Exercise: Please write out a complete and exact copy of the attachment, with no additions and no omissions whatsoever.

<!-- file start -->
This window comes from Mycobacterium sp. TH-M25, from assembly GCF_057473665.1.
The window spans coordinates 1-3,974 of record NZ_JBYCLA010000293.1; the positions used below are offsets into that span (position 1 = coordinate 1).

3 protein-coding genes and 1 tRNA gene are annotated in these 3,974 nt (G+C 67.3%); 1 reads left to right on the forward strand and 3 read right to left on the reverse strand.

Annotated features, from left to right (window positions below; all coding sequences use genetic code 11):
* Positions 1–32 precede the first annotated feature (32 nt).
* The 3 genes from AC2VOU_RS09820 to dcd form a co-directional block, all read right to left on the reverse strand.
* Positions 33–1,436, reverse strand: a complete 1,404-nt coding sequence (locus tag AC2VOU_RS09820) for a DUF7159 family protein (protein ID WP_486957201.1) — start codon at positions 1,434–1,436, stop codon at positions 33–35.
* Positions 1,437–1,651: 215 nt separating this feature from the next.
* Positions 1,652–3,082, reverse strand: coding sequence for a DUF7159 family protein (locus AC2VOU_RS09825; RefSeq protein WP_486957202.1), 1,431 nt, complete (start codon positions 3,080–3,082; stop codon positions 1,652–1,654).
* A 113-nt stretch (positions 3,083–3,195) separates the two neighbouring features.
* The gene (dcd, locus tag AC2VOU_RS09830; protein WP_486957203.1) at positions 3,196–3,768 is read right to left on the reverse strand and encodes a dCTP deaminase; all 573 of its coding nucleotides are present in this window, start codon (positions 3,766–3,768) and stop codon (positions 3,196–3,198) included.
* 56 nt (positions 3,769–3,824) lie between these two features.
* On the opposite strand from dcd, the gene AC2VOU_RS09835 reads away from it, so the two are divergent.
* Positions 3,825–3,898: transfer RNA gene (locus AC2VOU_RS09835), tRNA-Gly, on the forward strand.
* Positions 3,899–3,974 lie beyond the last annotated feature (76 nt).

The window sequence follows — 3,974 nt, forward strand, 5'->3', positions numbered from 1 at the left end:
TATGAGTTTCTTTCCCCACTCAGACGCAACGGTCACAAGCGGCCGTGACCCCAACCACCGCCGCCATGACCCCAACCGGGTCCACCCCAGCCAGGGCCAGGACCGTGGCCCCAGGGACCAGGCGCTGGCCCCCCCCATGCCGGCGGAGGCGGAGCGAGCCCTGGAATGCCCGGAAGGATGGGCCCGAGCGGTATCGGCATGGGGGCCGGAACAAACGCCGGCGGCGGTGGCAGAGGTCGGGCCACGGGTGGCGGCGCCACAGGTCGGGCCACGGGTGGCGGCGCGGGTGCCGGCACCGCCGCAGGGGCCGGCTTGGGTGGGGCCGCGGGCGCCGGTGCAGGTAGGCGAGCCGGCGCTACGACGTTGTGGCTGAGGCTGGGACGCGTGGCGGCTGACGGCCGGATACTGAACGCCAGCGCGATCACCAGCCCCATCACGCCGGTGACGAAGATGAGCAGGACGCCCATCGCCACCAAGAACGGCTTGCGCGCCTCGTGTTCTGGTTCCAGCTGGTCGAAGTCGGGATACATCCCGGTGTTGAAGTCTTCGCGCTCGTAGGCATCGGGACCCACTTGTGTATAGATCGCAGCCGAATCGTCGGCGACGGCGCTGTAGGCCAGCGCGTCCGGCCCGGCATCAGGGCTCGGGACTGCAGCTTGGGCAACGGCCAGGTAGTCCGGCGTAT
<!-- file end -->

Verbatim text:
This window comes from Mycobacterium sp. TH-M25, from assembly GCF_057473665.1.
The window spans coordinates 1-3,974 of record NZ_JBYCLA010000293.1; the positions used below are offsets into that span (position 1 = coordinate 1).

3 protein-coding genes and 1 tRNA gene are annotated in these 3,974 nt (G+C 67.3%); 1 reads left to right on the forward strand and 3 read right to left on the reverse strand.

Annotated features, from left to right (window positions below; all coding sequences use genetic code 11):
* Positions 1–32 precede the first annotated feature (32 nt).
* The 3 genes from AC2VOU_RS09820 to dcd form a co-directional block, all read right to left on the reverse strand.
* Positions 33–1,436, reverse strand: a complete 1,404-nt coding sequence (locus tag AC2VOU_RS09820) for a DUF7159 family protein (protein ID WP_486957201.1) — start codon at positions 1,434–1,436, stop codon at positions 33–35.
* Positions 1,437–1,651: 215 nt separating this feature from the next.
* Positions 1,652–3,082, reverse strand: coding sequence for a DUF7159 family protein (locus AC2VOU_RS09825; RefSeq protein WP_486957202.1), 1,431 nt, complete (start codon positions 3,080–3,082; stop codon positions 1,652–1,654).
* A 113-nt stretch (positions 3,083–3,195) separates the two neighbouring features.
* The gene (dcd, locus tag AC2VOU_RS09830; protein WP_486957203.1) at positions 3,196–3,768 is read right to left on the reverse strand and encodes a dCTP deaminase; all 573 of its coding nucleotides are present in this window, start codon (positions 3,766–3,768) and stop codon (positions 3,196–3,198) included.
* 56 nt (positions 3,769–3,824) lie between these two features.
* On the opposite strand from dcd, the gene AC2VOU_RS09835 reads away from it, so the two are divergent.
* Positions 3,825–3,898: transfer RNA gene (locus AC2VOU_RS09835), tRNA-Gly, on the forward strand.
* Positions 3,899–3,974 lie beyond the last annotated feature (76 nt).

The window sequence follows — 3,974 nt, forward strand, 5'->3', positions numbered from 1 at the left end:
TATGAGTTTCTTTCCCCACTCAGACGCAACGGTCACAAGCGGCCGTGACCCCAACCACCGCCGCCATGACCCCAACCGGGTCCACCCCAGCCAGGGCCAGGACCGTGGCCCCAGGGACCAGGCGCTGGCCCCCCCCATGCCGGCGGAGGCGGAGCGAGCCCTGGAATGCCCGGAAGGATGGGCCCGAGCGGTATCGGCATGGGGGCCGGAACAAACGCCGGCGGCGGTGGCAGAGGTCGGGCCACGGGTGGCGGCGCCACAGGTCGGGCCACGGGTGGCGGCGCGGGTGCCGGCACCGCCGCAGGGGCCGGCTTGGGTGGGGCCGCGGGCGCCGGTGCAGGTAGGCGAGCCGGCGCTACGACGTTGTGGCTGAGGCTGGGACGCGTGGCGGCTGACGGCCGGATACTGAACGCCAGCGCGATCACCAGCCCCATCACGCCGGTGACGAAGATGAGCAGGACGCCCATCGCCACCAAGAACGGCTTGCGCGCCTCGTGTTCTGGTTCCAGCTGGTCGAAGTCGGGATACATCCCGGTGTTGAAGTCTTCGCGCTCGTAGGCATCGGGACCCACTTGTGTATAGATCGCAGCCGAATCGTCGGCGACGGCGCTGTAGGCCAGCGCGTCCGGCCCGGCATCAGGGCTCGGGACTGCAGCTTGGGCAACGGCCAGGTAGTCCGGCGTAT